April 1, 2011
A major tobacco-industry funded advertising blitz has backfired, with new research revealing the “It won’t work, so why do it” campaign persuaded more people to support the plain packaging of cigarettes than oppose it.
The Cancer Council Victoria survey of 2,101 Victorians who recalled the ad campaign found has found that more than eight out of ten (86.2%) respondents said the ad didn’t affect their view of plain packaging 8.4% of respondents said the ad actually increased their support of plain packaging.
Only 3.9% of respondents felt the ad reduced their support of plain packaging.
Additionally, just over half of those surveyed (56.5%) recognised the ads, under the moniker of the ‘Alliance of Australian Retailers’, were funded by the tobacco industry.
Quit Executive Director Fiona Sharkie said the study showed the public wasn’t falling for the industry’s dirty tricks.
“The fact that more people actually supported plain packaging after seeing an ad that was meant to turn them against it really shows how laughable this multi-million dollar campaign is. The public isn’t buying it. Plain packaging will not cause mass job losses or make the jobs of retailers incredibly hard. Research shows plain packaging will stop young people taking up smoking. That’s why it’s being implemented and has the industry running scared,” she said.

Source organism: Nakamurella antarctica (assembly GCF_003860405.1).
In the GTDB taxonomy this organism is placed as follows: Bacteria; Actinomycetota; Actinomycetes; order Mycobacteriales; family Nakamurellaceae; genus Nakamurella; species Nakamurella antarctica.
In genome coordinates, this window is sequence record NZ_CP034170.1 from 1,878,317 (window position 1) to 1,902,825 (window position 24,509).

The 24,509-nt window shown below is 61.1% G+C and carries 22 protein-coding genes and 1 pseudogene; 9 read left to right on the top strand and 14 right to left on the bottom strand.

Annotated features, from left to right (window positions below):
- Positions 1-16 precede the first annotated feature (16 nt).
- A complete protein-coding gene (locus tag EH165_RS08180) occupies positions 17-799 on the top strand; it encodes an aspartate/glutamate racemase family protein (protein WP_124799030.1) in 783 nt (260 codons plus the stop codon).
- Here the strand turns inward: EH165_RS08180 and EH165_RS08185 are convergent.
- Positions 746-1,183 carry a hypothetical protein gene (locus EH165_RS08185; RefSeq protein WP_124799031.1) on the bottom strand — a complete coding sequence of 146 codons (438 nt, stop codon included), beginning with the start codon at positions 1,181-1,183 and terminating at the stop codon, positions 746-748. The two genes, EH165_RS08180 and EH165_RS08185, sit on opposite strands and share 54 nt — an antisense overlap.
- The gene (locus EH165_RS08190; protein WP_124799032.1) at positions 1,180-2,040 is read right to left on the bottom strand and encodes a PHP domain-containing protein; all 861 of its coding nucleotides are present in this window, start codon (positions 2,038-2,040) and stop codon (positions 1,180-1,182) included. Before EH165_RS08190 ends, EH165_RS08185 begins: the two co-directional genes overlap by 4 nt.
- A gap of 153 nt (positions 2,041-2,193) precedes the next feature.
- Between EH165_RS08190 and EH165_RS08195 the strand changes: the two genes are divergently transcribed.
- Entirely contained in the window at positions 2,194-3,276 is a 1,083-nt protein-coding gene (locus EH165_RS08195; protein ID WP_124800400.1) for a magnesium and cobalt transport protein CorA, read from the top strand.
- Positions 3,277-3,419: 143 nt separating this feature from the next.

Ms Sharkie said although the public wasn’t falling for the ads, it was concerning that just over half of respondents knew the ads were funded by the tobacco industry.
“Alarmingly it’s only a small majority of people who know who’s behind this campaign, and that’s exactly what the tobacco-industry wants. It knows people don’t trust it, but hope it will trust this sham front group the ‘Alliance of Australian Retailers’,” Ms Sharkie said.
“It’s vital more Australians realise who’s orchestrating this campaign: it’s not shopkeepers, but big tobacco putting profits over saving lives.”